Uniformities are an aspect within disciplines and areas of knowledge that stay constant throughout. They are also closely related to axioms, this is due to how they both can be used for assuming that something stays constant within thier respective disciplines. Axioms are usually used as a foundation for a discipline or area of knowledge to build off of. That does not necessarily mean that they were the beginnings of that area of knowledge, to make a uniformity, there has to be knowledge of the subject present, or else what uniformity can you make if you know nothing, It should be argued that this claim is to be agreed to an extent.
To the extent that you know that uniformities are necessary for delving into the more complex areas of that area of knowledge, however, you know that they are not necessary for developing the most basic knowledge in that area of knowledge. This claim will be studied by looking into mathematics and the sciences as areas of knowledge. The field of mathematics is built upon logic and some intuition, however there was a point in the early to mid 20th century when this was under question. It was also a time of great mathematical progress, one of those great accomplishments was Kurt Godels incompleteness theorem. Godel published two incompleteness theorems, the first one addresses the inherent limitations that are within every formal axiomatic system.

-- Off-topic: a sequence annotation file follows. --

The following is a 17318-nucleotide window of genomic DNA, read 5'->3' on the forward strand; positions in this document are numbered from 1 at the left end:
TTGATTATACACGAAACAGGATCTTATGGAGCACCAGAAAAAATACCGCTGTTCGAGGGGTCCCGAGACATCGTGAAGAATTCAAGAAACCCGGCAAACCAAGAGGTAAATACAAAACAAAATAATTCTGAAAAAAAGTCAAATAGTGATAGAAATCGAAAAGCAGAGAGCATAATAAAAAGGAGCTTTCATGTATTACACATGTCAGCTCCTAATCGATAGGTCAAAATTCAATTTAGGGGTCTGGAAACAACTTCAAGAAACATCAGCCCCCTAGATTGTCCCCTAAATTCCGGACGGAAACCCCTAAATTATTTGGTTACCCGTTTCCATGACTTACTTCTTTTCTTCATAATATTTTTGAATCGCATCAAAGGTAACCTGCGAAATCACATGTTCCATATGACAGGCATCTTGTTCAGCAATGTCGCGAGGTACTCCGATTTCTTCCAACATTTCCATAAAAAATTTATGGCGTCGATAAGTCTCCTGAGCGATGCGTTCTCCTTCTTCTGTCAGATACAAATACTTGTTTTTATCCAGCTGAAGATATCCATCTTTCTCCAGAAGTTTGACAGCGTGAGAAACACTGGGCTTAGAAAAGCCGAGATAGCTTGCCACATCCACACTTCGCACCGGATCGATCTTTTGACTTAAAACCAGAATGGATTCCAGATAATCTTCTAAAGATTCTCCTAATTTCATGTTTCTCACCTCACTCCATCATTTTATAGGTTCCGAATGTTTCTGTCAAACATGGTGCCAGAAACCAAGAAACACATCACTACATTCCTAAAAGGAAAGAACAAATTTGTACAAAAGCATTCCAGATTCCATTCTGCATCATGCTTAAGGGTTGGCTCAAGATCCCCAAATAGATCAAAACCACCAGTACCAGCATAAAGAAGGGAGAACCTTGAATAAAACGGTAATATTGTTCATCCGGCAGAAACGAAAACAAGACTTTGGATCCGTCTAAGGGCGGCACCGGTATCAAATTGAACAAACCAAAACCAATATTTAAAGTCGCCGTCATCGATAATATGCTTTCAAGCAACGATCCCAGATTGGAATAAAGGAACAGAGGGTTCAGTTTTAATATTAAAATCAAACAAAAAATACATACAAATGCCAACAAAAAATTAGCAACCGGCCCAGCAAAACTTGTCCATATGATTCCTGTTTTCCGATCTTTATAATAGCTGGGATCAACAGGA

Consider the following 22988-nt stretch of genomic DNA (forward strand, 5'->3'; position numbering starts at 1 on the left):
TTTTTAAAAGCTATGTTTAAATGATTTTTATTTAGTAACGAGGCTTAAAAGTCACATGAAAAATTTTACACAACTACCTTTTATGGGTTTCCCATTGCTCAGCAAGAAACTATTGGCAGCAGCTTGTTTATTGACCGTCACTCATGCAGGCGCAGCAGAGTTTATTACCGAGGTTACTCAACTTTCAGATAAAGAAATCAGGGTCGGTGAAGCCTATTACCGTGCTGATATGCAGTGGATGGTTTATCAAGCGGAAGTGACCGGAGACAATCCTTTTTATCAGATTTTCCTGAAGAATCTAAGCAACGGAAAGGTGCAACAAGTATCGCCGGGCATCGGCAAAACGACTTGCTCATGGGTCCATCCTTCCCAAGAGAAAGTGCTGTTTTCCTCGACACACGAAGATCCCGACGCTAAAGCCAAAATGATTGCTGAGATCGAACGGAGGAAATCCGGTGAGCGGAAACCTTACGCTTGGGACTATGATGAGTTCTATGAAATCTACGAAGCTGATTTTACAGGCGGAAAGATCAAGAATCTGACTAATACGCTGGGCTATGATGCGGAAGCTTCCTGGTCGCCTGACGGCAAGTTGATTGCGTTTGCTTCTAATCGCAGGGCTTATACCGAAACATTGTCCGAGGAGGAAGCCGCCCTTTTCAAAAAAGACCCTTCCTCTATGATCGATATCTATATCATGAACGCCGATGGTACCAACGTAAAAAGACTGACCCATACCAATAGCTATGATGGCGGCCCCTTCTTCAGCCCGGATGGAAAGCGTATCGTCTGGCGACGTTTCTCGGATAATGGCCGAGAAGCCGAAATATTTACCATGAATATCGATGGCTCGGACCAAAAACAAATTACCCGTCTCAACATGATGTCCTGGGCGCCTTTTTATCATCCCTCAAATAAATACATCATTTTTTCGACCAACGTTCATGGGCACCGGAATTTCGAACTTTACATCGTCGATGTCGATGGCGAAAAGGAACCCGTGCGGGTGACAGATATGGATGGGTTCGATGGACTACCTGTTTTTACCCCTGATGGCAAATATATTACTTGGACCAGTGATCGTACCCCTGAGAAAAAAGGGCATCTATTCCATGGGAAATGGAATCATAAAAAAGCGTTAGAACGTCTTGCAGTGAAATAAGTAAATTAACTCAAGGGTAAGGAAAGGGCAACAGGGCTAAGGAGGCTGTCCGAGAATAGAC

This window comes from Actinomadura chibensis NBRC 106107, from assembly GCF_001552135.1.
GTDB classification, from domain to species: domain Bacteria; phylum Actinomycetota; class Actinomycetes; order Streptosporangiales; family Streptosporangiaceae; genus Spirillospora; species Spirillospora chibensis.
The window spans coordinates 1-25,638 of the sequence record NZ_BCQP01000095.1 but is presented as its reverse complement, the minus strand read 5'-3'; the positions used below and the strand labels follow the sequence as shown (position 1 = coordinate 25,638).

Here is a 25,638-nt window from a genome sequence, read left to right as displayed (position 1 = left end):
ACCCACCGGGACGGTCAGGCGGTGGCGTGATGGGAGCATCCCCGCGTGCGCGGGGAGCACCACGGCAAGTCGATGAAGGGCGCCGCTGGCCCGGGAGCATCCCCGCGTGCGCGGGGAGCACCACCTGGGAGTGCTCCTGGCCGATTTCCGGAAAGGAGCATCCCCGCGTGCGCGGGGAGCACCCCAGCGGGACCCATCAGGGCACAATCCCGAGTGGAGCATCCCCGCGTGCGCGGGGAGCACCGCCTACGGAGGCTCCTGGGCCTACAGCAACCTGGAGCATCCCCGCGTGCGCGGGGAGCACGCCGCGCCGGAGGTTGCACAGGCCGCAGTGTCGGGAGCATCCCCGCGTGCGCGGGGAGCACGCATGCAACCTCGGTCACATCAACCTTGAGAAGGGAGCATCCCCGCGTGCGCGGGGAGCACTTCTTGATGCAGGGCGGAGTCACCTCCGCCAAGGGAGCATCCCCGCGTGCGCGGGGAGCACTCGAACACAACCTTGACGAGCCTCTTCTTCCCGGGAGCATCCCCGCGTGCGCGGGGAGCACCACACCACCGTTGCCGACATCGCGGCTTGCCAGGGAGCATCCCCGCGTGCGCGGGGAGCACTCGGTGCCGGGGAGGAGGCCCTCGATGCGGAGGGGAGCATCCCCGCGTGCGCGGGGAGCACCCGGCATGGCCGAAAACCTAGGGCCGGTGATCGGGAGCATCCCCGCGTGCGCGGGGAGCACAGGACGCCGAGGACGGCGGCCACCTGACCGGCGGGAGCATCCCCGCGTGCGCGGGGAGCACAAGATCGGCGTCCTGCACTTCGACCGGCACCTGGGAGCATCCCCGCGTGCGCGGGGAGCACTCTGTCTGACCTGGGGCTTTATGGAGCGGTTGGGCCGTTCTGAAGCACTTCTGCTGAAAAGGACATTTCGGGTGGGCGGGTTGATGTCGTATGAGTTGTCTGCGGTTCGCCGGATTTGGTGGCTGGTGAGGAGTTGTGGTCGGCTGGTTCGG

While the second one addresses the fact that none of these systems can prove their own consistency (assuming that they are consistent to begin with). To fully understand Godels incompleteness theorems, you first must know what a “formal system” is. Basically, a formal system is a system of axioms that has rules of deduction, this allows you to generate more theories based off of this system. So Godel is saying that each of these systems has natural limitations within the system, that everything cannot be proven or disproven. The second states that these systems of axioms are unable to prove their own consistency, assuming that they are indeed consistent in the first place. This tells us that there can be no such thing as a uniformity or a universal axiom, because it will not be able to prove or disprove all questions that it encompasses. Showing us that knowledge must be able to be built without the assumption of the existence of uniformities, because, according to these theorems, there is no such thing as a uniformity.